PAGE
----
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Address by Deputy Minister Makhotso Sotyu during 2021/22 Budget Vote 32 plenary

14 May 2021

Chairperson of the House,
Honourable Minister, Ms Barbara Creecy,
Chairperson of the Portfolio, Mr Xasa,
Honourable Members of Parliament,
The top management of Department of Forestry, Fisheries and the Environment,
All the CEOs of the Department’s entities,
Ladies and gentlemen,

House Chairperson,

As of 1st April 2021, our Department has been officially renamed as the Department of Forestry, Fisheries and the Environment. The prominence given to Forestry in this order of title is neither a mistake nor a farce.

It is simply a recognition that, without trees and forests, there would be no healthy clean environment for biodiversity and ecosystem to thrive.

This means, there are environmental and social aspects of forestry, which are equally important to the well-being of our society in general.

And, this has also been highlighted by the Paris Climate Agreement in 2015, where it agreed that the forestry function is broader than just a focus on commercial forestry.


For instance, all terrestrial biodiversity lives in forests and each year, many species go extinct as a result of forests being destroyed.

Furthermore, forests play a role in climate change, and deforestation results in 12-18% of the world’s carbon emissions and accelerated global warming.

And, as we all know, forests and trees provide food, fibre and even medicines for approximately 1.6billion of the world’s population, especially in the rural, remote communities.

In the same vein, we have been advised and encouraged by our President, His Excellency Mr. Ramaphosa, that, we need to simplify this high-level language of International Agreements and Instruments on climate change, by embarking on awareness campaigns and projects to practically exhibit this importance of trees, and to addressing concerns of climate change, and lack of cleaning and greening of our communities.

And, as part of the Government Greening Programme, the President has directed that our Department coordinates and facilitates the planting of two million trees annually, for the next five years.

By this, we refer mainly to the ornamental shade, fruit, and tree species that are used for greening in human settlements and in the rehabilitation of degraded areas. Planting of trees and cleaning of the communities will be intertwined.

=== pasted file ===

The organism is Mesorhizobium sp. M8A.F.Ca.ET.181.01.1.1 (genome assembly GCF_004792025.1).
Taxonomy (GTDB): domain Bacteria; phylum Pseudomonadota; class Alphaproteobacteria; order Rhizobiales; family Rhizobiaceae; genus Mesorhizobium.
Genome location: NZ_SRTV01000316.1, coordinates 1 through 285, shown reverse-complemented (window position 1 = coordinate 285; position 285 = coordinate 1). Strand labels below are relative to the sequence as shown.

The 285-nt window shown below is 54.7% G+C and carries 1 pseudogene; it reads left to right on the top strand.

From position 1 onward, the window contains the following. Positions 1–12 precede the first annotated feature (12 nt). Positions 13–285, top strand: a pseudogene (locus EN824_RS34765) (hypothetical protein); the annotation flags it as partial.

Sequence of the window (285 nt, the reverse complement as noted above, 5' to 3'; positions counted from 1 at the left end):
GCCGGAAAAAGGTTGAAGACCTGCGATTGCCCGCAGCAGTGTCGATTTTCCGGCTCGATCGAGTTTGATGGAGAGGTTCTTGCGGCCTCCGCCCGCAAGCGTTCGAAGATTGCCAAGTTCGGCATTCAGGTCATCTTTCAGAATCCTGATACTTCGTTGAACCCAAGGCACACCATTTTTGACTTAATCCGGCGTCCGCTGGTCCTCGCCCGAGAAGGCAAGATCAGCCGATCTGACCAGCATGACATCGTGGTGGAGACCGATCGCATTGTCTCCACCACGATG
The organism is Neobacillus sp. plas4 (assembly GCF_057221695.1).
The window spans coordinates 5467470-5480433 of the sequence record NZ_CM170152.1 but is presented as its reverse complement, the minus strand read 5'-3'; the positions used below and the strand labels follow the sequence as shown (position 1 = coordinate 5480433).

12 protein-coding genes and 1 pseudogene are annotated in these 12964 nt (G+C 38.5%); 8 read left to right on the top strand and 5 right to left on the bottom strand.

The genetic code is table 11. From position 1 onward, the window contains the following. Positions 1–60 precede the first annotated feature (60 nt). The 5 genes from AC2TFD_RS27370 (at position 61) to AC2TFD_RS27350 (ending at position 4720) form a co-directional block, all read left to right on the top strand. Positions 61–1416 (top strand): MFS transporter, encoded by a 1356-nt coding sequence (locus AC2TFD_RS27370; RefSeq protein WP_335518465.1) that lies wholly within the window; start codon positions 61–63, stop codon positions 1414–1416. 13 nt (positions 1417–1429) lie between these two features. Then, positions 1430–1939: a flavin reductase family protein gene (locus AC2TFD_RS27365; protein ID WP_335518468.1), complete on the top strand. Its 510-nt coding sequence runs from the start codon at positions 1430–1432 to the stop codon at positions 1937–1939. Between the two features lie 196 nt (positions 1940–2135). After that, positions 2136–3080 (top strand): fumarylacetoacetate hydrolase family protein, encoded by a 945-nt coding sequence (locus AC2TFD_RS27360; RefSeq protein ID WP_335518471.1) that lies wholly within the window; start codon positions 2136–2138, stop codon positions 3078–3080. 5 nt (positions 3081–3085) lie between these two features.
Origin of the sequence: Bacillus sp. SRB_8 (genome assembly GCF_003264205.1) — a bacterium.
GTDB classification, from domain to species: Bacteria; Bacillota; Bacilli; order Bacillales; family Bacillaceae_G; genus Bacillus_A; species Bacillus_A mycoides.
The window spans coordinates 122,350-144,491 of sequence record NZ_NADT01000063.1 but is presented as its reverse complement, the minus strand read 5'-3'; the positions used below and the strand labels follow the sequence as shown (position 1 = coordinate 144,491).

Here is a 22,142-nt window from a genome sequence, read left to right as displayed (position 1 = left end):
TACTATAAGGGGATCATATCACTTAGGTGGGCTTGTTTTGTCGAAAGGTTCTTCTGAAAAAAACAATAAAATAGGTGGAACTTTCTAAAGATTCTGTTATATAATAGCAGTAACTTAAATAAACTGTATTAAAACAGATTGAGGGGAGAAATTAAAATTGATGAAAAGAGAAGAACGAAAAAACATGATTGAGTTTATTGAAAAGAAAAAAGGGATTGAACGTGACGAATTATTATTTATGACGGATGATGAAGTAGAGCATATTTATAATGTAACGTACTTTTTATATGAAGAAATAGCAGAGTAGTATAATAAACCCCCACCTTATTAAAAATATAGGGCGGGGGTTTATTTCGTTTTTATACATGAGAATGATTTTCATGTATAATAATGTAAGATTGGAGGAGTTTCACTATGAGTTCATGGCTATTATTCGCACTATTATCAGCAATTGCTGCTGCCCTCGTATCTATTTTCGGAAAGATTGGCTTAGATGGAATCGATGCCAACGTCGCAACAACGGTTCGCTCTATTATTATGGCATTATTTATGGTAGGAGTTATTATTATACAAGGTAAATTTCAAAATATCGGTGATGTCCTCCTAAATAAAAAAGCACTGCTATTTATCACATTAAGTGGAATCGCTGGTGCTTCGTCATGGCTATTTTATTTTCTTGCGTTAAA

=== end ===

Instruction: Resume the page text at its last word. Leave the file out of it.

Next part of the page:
We are thus happy to announce to the nation, that our Department will be officially launching the Greening, Cleaning and Planting of Trees Project on 5th June 2021, which is the World Environment Day.

And, we are assuring our people, that this is not a symbolic eventful project, but a project that is a kick-start to a Forestry Master-plan with possibilities and opportunities for skills development in the environment in general; transformation, growth and, creation of our economy; and employment opportunities, especially to our youth and women.


The Forestry Master-plan is a formal implementation plan that has been endorsed by Labour, Industry and Government, to ensure for creation and sustainability of decent employment, long-term investment, and the transfer of skills and expertise to the next generation.

And, to prepare for a successful implementation of this Master-plan, the Ministry has begun with inspection visits to all our regional offices across the nine Provinces, to ensure that, our structure and reconfiguration of our Department is in line with the governance structure as adopted in our Departmental Master-Plans.

We want to ensure that our Department has a human capital/work-force that always offer well trained and skills graduates, vocational training in the Forestry, Fisheries and Environment sectors.

If we truly want to achieve the Africa Agenda 2063: a plan of action for people, planet and prosperity; then we need to ensure that our societies, communities and villages in South/Africa, are continuously empowered to manage their own environmental infrastructure and natural resources well, through a biodiversity economy.

It is of no use to always boast that Africa has a wealth in biodiversity and wildlife, when in the reality, the majority of Black Africans continue to be deprived from being game farmers and land-owners.

Just to mention, our Department’s Biodiversity Economy Programme: the South Africa’s Trans-frontier Conservation Areas (TFCAs), seeks to empower communities so they can manage their own eco-tourism projects within the cross-border environments.

A Budget of R400 000 has been set aside for four projects in this financial year for Qwaqwa in the Free State, Awelani, Mahlati, and Gijana/Bevula in Limpopo Community Structures.